STATE OF BLACK HOUSTON
Earlier this year we launched #ProjectOrange, a first-of-its-kind pilot where we were allowed to take volunteer deputy voter registrars behind the bars of the Harris County Jail to register eligible voters and to provide vote-by-mail access to those meeting the qualifications. This was astounding because of the estimated 10,000 inmates at the jail everyday, roughly 70% of them have yet to be convicted of a crime. Many are there for minor traffic tickets that escalated to warrants without payment, or, those who can’t afford to bail out.
Over 40 volunteers registered over 600 new voters during the Texas Primary earlier this year---and that’s just two-hours per day over the four Sundays leading up to election day.
Houston Justice is teaming up with Black Futures Lab and other organizations to bring The Black Census Project to Houston. It’s a national survey gathering information for an accurate understanding of the diversity of our communities, of the diversity of issues that Black communities care about most, and of the innovative ideas and vision for how to transform our country.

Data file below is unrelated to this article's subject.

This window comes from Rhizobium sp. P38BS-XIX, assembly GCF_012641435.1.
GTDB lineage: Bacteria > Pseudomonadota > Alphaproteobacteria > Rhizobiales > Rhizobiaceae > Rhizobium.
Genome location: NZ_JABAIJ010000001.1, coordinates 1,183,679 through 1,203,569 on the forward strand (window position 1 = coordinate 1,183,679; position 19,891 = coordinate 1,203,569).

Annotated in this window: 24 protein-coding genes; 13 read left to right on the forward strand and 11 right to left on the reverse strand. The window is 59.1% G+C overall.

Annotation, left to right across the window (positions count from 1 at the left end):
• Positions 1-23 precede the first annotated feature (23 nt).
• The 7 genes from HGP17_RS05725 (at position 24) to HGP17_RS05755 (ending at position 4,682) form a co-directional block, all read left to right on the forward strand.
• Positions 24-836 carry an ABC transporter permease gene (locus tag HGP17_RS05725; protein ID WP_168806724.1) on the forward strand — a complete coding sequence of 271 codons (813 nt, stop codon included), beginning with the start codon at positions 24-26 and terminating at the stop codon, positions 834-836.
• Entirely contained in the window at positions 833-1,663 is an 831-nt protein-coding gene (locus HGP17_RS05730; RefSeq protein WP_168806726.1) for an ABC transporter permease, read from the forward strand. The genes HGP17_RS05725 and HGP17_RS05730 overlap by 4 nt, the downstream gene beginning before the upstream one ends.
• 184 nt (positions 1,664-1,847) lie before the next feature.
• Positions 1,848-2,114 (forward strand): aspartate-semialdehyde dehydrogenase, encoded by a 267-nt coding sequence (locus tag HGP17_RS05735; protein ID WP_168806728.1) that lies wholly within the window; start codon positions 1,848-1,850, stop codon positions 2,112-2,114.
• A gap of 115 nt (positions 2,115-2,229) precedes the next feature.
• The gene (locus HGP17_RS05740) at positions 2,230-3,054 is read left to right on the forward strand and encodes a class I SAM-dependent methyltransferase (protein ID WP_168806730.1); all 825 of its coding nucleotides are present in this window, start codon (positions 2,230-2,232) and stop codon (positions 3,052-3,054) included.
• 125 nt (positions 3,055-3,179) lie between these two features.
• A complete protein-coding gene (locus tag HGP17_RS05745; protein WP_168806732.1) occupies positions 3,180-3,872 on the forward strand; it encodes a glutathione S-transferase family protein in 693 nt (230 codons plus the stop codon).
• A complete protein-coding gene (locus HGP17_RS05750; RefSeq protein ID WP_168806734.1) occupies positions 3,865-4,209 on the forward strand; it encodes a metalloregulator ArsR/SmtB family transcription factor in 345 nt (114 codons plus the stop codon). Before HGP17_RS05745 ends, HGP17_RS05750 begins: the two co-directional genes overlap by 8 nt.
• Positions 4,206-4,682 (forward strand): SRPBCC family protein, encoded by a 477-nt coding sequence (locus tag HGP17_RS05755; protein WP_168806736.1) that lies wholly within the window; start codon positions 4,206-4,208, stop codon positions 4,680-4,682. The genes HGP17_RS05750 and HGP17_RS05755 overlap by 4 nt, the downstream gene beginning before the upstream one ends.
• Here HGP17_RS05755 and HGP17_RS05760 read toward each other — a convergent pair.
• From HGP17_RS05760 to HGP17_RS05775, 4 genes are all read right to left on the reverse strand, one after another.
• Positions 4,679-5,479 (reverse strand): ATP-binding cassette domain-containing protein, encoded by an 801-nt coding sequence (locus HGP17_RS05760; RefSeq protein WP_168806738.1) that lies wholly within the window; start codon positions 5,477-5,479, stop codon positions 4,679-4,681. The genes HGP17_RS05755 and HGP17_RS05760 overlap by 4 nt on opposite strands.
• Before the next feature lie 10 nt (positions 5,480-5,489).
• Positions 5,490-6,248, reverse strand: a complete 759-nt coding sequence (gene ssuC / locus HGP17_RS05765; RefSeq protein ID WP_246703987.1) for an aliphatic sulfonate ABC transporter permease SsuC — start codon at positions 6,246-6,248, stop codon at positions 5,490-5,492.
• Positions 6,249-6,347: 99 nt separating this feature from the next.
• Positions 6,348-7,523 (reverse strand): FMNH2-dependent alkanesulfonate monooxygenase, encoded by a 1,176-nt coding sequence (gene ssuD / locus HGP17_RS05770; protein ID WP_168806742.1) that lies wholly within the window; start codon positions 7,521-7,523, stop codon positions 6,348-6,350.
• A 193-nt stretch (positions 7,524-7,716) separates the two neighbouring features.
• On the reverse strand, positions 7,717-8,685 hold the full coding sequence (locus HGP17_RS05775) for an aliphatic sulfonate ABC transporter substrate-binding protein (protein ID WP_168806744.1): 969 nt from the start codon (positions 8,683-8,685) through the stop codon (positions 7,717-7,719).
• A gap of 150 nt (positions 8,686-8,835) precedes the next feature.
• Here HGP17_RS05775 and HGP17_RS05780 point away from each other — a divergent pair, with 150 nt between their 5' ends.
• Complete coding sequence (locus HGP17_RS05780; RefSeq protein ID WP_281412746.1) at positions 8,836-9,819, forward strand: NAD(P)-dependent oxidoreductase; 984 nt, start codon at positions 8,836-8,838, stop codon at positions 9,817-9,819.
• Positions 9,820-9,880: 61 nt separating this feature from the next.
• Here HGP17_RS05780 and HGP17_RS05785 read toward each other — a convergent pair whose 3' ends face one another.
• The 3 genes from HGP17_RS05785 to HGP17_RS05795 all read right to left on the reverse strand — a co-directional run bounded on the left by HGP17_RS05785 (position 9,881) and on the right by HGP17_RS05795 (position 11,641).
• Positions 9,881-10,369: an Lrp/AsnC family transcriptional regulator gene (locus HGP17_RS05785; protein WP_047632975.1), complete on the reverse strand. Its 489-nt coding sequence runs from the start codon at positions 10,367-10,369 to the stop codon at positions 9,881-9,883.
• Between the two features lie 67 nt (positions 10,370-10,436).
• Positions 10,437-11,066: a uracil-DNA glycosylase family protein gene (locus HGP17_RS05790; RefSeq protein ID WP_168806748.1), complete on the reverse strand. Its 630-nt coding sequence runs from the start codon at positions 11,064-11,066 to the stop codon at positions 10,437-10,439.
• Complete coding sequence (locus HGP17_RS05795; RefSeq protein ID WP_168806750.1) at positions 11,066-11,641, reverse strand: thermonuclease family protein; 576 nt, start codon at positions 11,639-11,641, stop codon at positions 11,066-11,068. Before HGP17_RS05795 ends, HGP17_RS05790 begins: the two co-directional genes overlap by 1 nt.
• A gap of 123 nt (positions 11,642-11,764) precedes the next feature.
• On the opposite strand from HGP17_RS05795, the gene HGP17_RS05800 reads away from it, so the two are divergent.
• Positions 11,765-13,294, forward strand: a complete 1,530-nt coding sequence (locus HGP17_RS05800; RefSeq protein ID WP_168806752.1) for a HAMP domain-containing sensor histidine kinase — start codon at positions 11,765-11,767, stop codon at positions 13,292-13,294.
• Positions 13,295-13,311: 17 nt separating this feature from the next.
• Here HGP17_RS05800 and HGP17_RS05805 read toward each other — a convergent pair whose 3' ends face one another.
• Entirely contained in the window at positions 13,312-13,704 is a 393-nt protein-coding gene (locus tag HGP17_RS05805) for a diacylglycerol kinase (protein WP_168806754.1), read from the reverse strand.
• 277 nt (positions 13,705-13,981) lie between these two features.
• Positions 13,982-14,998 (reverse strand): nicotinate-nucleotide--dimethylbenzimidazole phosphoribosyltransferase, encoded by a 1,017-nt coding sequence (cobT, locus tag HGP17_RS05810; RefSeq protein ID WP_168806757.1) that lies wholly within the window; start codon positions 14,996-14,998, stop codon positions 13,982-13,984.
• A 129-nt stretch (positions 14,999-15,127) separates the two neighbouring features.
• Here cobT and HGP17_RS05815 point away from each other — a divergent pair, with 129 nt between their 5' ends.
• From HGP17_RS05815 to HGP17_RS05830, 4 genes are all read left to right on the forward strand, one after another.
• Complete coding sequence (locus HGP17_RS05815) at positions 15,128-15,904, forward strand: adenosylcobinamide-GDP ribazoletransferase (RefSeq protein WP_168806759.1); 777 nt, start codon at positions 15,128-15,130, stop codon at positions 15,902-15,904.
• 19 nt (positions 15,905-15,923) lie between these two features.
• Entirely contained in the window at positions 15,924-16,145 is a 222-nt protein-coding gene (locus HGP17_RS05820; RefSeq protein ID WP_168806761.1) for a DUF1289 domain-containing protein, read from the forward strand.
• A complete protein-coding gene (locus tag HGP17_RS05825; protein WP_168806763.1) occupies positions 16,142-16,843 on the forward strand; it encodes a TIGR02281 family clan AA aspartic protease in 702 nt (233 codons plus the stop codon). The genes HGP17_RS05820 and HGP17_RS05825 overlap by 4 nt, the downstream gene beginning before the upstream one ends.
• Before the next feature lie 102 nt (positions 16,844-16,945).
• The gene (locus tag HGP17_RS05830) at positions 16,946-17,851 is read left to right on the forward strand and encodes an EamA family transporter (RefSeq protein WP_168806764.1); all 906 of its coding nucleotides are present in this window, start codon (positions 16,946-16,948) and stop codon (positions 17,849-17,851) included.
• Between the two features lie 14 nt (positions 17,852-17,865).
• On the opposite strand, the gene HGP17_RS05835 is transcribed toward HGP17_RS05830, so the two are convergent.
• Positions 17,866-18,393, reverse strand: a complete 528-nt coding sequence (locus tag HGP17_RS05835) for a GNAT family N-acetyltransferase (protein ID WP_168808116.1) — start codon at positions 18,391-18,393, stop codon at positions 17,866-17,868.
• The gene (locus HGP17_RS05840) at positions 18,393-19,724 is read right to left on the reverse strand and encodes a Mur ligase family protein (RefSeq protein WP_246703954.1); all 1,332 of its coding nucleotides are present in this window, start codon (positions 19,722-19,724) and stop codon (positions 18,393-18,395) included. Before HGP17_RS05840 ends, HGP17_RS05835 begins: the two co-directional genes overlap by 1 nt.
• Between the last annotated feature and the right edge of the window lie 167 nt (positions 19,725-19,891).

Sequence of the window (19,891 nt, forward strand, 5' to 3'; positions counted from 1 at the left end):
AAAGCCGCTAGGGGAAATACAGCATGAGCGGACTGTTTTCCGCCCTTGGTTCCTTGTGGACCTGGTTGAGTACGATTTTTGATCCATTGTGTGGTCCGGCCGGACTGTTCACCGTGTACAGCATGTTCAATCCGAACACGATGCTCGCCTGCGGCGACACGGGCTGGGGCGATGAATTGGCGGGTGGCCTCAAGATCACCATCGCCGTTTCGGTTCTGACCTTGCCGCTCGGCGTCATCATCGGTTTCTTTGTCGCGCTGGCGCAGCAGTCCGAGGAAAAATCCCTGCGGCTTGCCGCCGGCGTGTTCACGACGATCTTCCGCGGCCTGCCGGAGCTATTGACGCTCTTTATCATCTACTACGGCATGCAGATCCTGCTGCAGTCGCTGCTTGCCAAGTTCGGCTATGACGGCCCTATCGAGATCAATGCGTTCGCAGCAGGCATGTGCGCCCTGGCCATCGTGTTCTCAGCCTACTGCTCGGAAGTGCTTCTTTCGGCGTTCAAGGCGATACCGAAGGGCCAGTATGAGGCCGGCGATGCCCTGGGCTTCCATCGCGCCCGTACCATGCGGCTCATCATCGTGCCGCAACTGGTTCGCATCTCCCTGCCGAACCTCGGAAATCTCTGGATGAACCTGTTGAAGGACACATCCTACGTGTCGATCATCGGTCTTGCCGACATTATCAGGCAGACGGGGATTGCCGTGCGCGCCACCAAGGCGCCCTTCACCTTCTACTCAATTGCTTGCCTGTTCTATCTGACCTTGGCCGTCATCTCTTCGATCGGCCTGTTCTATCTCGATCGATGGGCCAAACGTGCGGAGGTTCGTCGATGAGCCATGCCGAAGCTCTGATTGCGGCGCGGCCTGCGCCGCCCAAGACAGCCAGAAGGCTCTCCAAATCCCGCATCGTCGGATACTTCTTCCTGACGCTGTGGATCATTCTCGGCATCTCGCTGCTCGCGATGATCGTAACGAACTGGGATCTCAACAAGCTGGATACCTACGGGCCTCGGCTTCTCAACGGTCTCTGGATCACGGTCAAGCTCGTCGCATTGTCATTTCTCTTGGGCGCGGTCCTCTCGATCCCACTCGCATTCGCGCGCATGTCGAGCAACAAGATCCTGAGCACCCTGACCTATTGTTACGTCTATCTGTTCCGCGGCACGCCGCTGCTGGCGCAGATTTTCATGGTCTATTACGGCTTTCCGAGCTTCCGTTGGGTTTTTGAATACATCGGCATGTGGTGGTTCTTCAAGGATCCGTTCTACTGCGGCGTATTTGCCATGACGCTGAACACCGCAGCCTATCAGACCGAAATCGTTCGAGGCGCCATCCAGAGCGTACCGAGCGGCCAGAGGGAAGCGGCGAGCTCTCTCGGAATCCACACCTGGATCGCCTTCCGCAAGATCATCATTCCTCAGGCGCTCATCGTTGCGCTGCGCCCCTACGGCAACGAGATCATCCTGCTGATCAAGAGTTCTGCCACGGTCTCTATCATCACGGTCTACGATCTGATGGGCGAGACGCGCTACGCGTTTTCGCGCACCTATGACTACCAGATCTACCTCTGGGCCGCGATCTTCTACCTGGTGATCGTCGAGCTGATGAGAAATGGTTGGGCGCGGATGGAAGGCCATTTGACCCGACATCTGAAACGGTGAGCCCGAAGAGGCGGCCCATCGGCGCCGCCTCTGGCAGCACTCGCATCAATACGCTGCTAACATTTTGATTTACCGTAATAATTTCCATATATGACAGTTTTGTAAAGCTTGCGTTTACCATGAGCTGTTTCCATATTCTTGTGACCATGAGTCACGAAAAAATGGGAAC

Black people are often spoken about or spoken for but Black people are rarely listened to.
The Black Census Project aims to set the record straight.
In order to give Black people an opportunity to speak for ourselves, the Black Census Project will conduct the biggest national survey of Black people across class, disability, gender, geography, immigration status, and sexuality. The collected information will clarify the diversity of wants and needs that Black people imagine for our communities.
This survey, the largest of Black people in recent history, will capture a more accurate picture of who we are and what we care about. The Black Census asks Black communities what we see as the key issues in our communities and asks us about what we think needs to be done to address those issues, so that our lives can change for the better.
That’s where YOU come in.
We’re aiming to reach as many Black people as possible in our churches, universities, HBCUs, basketball courts, beauty shops, etc.
Once this project is over, we plan to use the data collected to lay the foundation for a local Black political platform. No, not some broad-stroked, vague list of optimistic-yet-unlikely political positions, but instead, concrete, measurable goals that we can move on.
It will likely culminate in a town-hall type event laying out the findings, discussing the realities, and walking away with next steps similar to what we did in 2015 with the State of Black Houston.
We’ve done it before with Grand Jury Reform, so we know we can move the meter on justice at the local and state level again with your help.
I ask that you take a moment to think of any organizations, churches, college professors, etc. that could help us turn this into a reality.